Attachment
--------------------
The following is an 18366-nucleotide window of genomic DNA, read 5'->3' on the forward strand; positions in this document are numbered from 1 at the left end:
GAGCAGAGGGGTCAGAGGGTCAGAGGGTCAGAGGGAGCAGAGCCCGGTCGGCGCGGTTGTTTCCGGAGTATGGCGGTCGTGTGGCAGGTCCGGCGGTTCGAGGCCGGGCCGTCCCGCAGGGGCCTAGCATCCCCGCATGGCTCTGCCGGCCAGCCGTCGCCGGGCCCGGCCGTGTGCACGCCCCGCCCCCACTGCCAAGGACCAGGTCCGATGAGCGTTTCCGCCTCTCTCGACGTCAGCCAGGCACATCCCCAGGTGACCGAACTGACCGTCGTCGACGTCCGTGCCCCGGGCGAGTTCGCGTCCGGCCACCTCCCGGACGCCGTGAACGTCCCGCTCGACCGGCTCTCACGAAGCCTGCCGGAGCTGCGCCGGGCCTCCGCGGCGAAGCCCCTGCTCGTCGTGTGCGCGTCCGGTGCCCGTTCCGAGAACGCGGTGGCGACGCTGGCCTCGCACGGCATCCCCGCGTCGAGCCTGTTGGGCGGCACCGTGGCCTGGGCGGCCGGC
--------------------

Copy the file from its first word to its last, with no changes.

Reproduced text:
The following is an 18366-nucleotide window of genomic DNA, read 5'->3' on the forward strand; positions in this document are numbered from 1 at the left end:
GAGCAGAGGGGTCAGAGGGTCAGAGGGTCAGAGGGAGCAGAGCCCGGTCGGCGCGGTTGTTTCCGGAGTATGGCGGTCGTGTGGCAGGTCCGGCGGTTCGAGGCCGGGCCGTCCCGCAGGGGCCTAGCATCCCCGCATGGCTCTGCCGGCCAGCCGTCGCCGGGCCCGGCCGTGTGCACGCCCCGCCCCCACTGCCAAGGACCAGGTCCGATGAGCGTTTCCGCCTCTCTCGACGTCAGCCAGGCACATCCCCAGGTGACCGAACTGACCGTCGTCGACGTCCGTGCCCCGGGCGAGTTCGCGTCCGGCCACCTCCCGGACGCCGTGAACGTCCCGCTCGACCGGCTCTCACGAAGCCTGCCGGAGCTGCGCCGGGCCTCCGCGGCGAAGCCCCTGCTCGTCGTGTGCGCGTCCGGTGCCCGTTCCGAGAACGCGGTGGCGACGCTGGCCTCGCACGGCATCCCCGCGTCGAGCCTGTTGGGCGGCACCGTGGCCTGGGCGGCCGGC